Santa Clara Stalks a State Basketball Title

<i> Times Staff Writer </i>

Most of the following information on Cardinal Newman High of Santa Rosa will be new to Coach Lou Cvijanovich and his Santa Clara boys’ basketball team.

Santa Clara faces Cardinal Newman for the State Division IV championship Friday night at 7:30 at Ventura College. But that does not mean Santa Clara is spending the week studying film and researching the tendencies of its opponent.

“I don’t believe in scouting by video, especially having players watch it,” Cvijanovich said. “We’ll concern ourselves with ourselves and not our opponent.”

That should not be surprising to those familiar with Cvijanovich, 62, and his ambivalence for technology. This is a coach who says he would like “every television set blown up.”


What is surprising is that Tom Bonfigli, the 35-year-old coach at Cardinal Newman, also prepares the old-fashioned way.

“We won’t watch any video and nobody scouted Santa Clara for us,” said Bonfigli, who is in his eighth season. “I’ve just talked to a lot of coaches about them.”

He also could observe his own team in practice to get a feeling for Santa Clara’s style. The teams are mirror images of one another.

Both are heavy on man-to-man defense, depth and discipline. Both are light on forcing the fast-break or outside shots. And both are accustomed to enjoying a height advantage that will be neutralized Friday.

“We like to play man defense, so do they,” notes Bonfigli, who coached with Cvijanovich at a camp a few years ago. “We are kind of deliberate, so are they.”

Cardinal Newman (31-3), which qualified for the state playoffs as runner-up in the North Coast Section, works the ball inside to one of three starters who stand at least 6-foot-5.

Center Michael Hostetter (6-6) averages 18.2 points and 10.4 rebounds. Hostetter, a senior, scored 29 points in Cardinal Newman’s 62-57 victory over Archbishop Mitty of San Jose for the Northern California championship. “He plays well in big games,” Bonfigli said.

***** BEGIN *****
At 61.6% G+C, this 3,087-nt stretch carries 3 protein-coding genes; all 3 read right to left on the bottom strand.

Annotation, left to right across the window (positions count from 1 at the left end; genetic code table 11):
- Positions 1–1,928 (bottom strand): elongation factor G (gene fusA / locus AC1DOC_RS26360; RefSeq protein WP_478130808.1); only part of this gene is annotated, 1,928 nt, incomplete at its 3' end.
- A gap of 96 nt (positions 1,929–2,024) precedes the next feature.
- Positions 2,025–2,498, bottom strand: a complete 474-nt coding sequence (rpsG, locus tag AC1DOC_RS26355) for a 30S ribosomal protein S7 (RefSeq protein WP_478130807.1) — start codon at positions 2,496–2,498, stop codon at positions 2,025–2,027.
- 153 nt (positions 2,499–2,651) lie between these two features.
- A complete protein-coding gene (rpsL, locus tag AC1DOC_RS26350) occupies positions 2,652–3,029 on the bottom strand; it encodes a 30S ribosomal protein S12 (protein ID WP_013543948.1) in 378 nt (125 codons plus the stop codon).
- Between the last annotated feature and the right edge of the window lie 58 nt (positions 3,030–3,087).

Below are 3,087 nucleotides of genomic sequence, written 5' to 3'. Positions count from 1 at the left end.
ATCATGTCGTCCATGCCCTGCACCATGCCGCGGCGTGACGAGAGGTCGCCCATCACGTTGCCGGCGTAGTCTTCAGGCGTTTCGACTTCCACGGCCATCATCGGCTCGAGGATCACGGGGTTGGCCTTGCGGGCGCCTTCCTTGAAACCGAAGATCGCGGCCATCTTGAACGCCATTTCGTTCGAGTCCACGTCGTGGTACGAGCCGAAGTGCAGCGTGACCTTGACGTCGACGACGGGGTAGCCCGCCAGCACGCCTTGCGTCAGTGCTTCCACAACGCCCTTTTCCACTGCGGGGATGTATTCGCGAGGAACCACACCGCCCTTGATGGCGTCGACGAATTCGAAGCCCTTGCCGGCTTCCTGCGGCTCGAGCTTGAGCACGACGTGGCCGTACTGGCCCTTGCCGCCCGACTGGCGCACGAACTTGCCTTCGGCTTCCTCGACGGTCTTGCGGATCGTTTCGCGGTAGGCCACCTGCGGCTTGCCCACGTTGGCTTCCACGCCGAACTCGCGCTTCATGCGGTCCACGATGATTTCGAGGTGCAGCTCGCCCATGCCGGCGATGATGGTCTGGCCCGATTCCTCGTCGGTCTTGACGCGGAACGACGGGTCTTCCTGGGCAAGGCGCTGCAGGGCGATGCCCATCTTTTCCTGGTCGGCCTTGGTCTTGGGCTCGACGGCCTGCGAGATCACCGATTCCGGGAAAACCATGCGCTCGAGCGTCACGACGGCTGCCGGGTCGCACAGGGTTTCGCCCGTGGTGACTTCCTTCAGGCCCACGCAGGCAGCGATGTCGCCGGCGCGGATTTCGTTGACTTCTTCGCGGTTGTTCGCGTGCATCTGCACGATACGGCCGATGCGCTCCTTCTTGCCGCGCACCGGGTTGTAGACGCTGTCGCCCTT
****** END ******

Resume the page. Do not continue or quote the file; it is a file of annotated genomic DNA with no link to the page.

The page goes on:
Santa Clara answers with 6-7 Bubba Burrage, a big-game player in his own right. Burrage, a senior who averages 18.6 points and 11.1 rebounds, scored a game-high 19 points in the Saints’ 78-55 win over Washington of Easton for the Southern California title.


Cardinal Newman senior forwards Tom Wellborn (6-6) and Jake Johnson (6-5) are powerfully built players in the mold of Santa Clara forwards John McGill (6-5) and Foster Cole (6-4). Johnson averages 10 points and 10 rebounds.

Santa Clara is led on offense by Shon Tarver, a 6-5 left-hander with a great touch. Tarver, a junior forward, averages 23 points and has shot well over 50% in the playoffs.

Cardinal Newman’s best outside shooter is 6-4 guard Sheridan Silver, who averages 13.6 points and will let fly from behind the three-point line. The fifth starter is 5-10 point guard Ryan Vice. Brad Monahan, a 6-6, 230-pound forward, is the top reserve.

“We are deeper than they are,” Bonfigli said. “I play nine guys every game pretty equally.”


Santa Clara has stayed with its starting five and Cole recently after exhibiting great depth during the regular season. Seniors Bill Lajoie and Leon Palmisano are capable backups for starting guards Art Santana and Kasha Clemons.

A distinct Santa Clara advantage throughout the playoffs has been the superior physical strength of its players. Santana and Clemons look more like bodyguards than basketball guards, and their enormous arms and chests are a tribute to a rigorous weight-lifting program.

Bonfigli, as well, puts his players through year-round weight lifting.

If Santa Clara has an edge, it probably comes from what amounts to a home-court advantage. “I know we’re playing an exceptional team and they have the advantage of playing at home,” Bonfigli said. “It should be at more of a neutral site, but I don’t gripe about things like that.”


“Lou has one of the great programs in the state of California. I respect him as a foe and a great coach, there’s nothing wrong with that. But there is no fear with the respect. We are coming to Ventura for a purpose.”